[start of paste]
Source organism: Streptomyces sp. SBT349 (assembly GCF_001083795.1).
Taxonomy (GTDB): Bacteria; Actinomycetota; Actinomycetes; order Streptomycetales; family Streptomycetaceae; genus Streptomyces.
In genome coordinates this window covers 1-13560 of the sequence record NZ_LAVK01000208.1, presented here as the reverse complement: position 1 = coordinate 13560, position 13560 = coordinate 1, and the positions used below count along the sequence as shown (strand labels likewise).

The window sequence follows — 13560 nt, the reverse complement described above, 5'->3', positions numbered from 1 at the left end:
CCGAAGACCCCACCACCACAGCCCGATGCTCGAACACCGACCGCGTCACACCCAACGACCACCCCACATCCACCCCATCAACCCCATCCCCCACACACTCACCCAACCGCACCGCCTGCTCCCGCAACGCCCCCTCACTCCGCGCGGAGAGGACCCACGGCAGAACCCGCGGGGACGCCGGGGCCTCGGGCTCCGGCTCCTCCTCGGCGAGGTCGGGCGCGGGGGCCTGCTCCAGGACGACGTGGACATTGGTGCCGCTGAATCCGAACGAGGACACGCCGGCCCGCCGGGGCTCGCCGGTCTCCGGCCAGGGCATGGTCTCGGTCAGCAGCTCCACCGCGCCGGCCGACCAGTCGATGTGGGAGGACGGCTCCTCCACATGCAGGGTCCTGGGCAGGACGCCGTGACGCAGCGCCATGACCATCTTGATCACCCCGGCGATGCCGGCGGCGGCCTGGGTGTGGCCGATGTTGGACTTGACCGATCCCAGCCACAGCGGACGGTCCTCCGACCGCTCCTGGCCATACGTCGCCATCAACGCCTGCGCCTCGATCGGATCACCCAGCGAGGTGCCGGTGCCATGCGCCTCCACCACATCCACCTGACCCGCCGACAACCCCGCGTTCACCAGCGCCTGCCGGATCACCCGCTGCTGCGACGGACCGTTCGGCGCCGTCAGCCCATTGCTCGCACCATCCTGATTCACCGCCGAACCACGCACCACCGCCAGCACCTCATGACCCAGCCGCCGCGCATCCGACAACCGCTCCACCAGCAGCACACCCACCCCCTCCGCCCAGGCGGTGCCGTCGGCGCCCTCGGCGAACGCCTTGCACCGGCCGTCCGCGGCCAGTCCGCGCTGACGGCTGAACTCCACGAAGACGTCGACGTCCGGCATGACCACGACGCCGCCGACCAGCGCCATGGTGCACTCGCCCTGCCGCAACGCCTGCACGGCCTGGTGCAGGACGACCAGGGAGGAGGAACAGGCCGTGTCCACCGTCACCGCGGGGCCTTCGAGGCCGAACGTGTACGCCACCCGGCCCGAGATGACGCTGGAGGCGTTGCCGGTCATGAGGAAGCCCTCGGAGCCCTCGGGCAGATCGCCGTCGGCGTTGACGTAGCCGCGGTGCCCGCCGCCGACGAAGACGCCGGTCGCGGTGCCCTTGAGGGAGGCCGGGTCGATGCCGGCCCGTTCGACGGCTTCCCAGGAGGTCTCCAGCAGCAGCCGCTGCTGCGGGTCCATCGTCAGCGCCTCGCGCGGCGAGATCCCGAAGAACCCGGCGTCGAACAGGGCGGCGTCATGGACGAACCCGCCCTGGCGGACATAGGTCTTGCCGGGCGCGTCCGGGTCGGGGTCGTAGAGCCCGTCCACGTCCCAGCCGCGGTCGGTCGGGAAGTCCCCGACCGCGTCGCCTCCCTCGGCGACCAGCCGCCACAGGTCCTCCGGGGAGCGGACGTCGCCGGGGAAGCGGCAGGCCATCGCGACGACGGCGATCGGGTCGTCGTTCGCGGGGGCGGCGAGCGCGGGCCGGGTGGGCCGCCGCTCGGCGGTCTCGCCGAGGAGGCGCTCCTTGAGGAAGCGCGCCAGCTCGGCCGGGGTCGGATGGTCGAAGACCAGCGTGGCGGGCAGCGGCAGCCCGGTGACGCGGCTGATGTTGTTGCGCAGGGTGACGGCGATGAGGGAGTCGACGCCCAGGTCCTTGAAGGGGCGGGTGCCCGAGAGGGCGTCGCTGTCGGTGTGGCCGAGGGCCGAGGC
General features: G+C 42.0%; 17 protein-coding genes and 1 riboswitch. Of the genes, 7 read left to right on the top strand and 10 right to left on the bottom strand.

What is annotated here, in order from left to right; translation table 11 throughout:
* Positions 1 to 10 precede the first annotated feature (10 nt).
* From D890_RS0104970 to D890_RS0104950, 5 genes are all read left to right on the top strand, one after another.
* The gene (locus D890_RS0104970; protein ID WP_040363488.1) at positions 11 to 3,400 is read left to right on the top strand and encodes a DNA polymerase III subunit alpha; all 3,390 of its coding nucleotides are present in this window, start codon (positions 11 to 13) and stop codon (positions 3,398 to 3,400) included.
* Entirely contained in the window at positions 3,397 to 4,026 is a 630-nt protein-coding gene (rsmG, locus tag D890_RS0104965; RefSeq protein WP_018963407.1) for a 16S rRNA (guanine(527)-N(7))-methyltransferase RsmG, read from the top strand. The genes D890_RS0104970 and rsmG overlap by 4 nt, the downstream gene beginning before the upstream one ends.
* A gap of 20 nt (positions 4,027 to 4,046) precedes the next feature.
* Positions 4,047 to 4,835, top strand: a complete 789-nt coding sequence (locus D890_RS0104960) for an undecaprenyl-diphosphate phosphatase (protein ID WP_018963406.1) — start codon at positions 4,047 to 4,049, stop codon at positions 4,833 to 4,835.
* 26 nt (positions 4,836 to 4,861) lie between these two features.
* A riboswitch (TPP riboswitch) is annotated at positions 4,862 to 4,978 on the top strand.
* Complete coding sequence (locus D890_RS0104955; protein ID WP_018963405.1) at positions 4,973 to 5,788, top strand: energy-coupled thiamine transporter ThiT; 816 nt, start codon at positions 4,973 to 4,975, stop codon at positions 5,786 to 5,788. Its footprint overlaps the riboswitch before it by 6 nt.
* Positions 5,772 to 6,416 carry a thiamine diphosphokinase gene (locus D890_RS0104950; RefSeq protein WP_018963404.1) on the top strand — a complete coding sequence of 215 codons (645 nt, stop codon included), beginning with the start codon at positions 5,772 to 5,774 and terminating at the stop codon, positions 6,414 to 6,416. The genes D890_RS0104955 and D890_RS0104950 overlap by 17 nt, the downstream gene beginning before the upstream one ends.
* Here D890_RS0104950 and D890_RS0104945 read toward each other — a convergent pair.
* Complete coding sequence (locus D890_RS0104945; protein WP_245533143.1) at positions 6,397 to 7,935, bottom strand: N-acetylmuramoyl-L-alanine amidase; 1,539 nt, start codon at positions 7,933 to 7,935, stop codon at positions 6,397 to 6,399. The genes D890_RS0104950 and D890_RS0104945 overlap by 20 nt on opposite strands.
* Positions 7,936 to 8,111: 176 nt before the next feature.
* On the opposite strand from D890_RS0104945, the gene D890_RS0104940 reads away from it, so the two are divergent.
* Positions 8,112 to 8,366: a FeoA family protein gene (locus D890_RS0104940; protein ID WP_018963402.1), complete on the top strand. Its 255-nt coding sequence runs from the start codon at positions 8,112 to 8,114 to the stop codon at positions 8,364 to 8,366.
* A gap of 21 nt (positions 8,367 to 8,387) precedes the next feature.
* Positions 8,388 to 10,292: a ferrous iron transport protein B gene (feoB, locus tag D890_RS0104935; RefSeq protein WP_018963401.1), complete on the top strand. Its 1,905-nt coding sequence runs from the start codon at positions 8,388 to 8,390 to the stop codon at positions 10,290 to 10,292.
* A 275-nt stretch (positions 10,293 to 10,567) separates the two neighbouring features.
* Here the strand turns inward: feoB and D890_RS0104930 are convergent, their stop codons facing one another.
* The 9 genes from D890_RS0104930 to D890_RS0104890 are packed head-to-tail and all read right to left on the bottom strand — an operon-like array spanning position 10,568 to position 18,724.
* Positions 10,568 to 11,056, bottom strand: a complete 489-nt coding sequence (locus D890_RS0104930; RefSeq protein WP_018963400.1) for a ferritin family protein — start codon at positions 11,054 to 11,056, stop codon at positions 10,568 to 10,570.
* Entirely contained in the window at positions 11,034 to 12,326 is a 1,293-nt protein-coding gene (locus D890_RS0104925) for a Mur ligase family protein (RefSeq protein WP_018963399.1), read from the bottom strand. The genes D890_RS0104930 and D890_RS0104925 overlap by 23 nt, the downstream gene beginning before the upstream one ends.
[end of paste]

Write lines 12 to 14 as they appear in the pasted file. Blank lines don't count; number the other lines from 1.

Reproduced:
* A gap of 20 nt (positions 4,027 to 4,046) precedes the next feature.
* Positions 4,047 to 4,835, top strand: a complete 789-nt coding sequence (locus D890_RS0104960) for an undecaprenyl-diphosphate phosphatase (protein ID WP_018963406.1) — start codon at positions 4,047 to 4,049, stop codon at positions 4,833 to 4,835.
* 26 nt (positions 4,836 to 4,861) lie between these two features.